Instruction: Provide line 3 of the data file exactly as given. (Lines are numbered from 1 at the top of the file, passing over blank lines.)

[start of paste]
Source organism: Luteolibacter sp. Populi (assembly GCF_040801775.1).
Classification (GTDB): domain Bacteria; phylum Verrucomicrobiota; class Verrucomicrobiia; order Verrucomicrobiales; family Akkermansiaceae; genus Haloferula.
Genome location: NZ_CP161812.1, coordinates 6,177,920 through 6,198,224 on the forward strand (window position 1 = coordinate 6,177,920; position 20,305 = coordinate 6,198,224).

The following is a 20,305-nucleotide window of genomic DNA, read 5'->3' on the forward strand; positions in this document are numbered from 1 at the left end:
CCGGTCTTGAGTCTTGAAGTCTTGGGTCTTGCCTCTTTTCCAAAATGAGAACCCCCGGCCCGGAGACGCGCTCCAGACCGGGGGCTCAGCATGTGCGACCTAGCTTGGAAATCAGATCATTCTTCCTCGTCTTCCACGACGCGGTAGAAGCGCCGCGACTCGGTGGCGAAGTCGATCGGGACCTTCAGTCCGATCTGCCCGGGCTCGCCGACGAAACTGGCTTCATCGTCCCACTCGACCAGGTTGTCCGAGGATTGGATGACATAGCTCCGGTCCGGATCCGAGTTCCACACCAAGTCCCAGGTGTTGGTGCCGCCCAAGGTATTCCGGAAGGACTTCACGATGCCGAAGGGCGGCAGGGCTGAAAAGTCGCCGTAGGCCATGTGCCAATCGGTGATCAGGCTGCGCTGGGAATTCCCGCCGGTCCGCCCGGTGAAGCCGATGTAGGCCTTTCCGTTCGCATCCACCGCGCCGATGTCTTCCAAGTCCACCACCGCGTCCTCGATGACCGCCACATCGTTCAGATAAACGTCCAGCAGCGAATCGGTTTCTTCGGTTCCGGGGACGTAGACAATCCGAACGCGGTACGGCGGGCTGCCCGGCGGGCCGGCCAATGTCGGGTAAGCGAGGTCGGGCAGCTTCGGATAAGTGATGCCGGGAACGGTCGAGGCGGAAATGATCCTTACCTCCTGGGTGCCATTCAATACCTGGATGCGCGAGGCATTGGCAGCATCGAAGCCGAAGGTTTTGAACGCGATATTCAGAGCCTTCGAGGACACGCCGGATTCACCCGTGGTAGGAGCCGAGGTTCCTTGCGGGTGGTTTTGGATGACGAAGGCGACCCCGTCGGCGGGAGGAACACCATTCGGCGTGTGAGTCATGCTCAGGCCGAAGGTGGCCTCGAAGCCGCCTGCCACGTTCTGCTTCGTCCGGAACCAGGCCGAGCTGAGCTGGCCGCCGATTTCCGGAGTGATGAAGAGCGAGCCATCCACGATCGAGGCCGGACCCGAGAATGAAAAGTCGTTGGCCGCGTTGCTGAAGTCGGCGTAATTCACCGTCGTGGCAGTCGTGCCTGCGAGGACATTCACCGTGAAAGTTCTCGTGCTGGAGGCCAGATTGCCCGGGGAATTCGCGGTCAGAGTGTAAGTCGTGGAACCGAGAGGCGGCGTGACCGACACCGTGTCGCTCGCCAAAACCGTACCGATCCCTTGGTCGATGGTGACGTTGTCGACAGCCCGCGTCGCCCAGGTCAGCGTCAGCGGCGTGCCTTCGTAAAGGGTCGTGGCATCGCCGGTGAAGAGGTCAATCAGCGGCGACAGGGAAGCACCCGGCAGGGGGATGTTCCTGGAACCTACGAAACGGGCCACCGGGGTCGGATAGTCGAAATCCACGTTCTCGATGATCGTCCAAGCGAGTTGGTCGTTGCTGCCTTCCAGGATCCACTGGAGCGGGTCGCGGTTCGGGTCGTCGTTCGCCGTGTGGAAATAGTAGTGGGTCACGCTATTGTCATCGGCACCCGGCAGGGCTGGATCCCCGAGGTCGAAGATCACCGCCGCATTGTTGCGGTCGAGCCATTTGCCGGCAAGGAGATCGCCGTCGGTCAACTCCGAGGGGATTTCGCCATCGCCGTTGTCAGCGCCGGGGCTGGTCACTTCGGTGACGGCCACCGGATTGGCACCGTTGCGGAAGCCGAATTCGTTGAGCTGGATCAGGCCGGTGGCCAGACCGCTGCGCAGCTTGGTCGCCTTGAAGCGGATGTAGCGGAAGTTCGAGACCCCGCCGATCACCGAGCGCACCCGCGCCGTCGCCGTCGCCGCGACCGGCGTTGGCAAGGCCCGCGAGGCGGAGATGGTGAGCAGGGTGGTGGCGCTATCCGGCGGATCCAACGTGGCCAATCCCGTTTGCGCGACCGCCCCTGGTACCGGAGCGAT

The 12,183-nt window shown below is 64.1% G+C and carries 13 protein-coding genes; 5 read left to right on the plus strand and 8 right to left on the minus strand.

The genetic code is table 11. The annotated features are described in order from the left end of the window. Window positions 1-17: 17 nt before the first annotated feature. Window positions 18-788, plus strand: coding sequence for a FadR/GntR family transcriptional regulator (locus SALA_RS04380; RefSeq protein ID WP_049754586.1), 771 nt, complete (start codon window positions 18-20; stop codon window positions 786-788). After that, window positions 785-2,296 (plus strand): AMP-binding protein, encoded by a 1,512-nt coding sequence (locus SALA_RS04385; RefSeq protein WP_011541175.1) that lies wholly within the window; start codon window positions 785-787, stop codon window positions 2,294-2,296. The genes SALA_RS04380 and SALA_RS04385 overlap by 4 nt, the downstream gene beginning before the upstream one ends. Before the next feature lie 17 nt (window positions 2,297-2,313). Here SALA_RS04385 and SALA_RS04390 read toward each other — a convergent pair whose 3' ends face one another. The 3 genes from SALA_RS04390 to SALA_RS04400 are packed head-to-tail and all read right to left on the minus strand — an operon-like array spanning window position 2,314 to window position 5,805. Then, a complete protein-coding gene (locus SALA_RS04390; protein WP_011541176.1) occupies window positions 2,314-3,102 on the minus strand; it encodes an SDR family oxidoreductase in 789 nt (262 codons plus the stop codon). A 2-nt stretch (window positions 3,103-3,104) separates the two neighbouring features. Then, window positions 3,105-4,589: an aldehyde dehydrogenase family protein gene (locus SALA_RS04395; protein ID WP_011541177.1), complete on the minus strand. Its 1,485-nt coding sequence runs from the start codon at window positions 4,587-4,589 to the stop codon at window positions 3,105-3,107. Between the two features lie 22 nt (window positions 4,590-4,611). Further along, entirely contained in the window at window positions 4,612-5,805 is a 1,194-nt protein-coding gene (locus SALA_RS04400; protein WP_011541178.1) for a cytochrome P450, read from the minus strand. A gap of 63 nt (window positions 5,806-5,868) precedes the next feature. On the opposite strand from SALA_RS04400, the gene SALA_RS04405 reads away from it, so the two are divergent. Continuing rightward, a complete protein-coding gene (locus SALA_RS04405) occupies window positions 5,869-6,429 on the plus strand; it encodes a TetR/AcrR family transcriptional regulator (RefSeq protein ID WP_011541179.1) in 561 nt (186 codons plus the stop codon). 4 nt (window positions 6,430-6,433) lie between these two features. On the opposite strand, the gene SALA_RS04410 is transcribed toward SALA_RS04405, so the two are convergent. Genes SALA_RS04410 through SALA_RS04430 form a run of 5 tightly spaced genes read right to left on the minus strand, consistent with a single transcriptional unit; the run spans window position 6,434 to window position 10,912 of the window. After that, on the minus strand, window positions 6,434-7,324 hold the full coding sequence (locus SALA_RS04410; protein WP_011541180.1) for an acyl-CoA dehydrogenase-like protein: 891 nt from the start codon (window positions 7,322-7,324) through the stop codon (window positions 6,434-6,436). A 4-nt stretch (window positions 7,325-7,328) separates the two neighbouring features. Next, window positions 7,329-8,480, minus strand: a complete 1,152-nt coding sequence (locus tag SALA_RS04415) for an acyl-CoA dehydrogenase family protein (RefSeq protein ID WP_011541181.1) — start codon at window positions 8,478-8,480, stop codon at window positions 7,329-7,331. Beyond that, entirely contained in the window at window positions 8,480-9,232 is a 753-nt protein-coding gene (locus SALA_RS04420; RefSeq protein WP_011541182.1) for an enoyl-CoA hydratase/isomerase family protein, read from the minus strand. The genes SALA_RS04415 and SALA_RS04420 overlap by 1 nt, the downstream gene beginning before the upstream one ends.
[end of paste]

Genome location: NZ_CP161812.1, coordinates 6,177,920 through 6,198,224 on the forward strand (window position 1 = coordinate 6,177,920; position 20,305 = coordinate 6,198,224).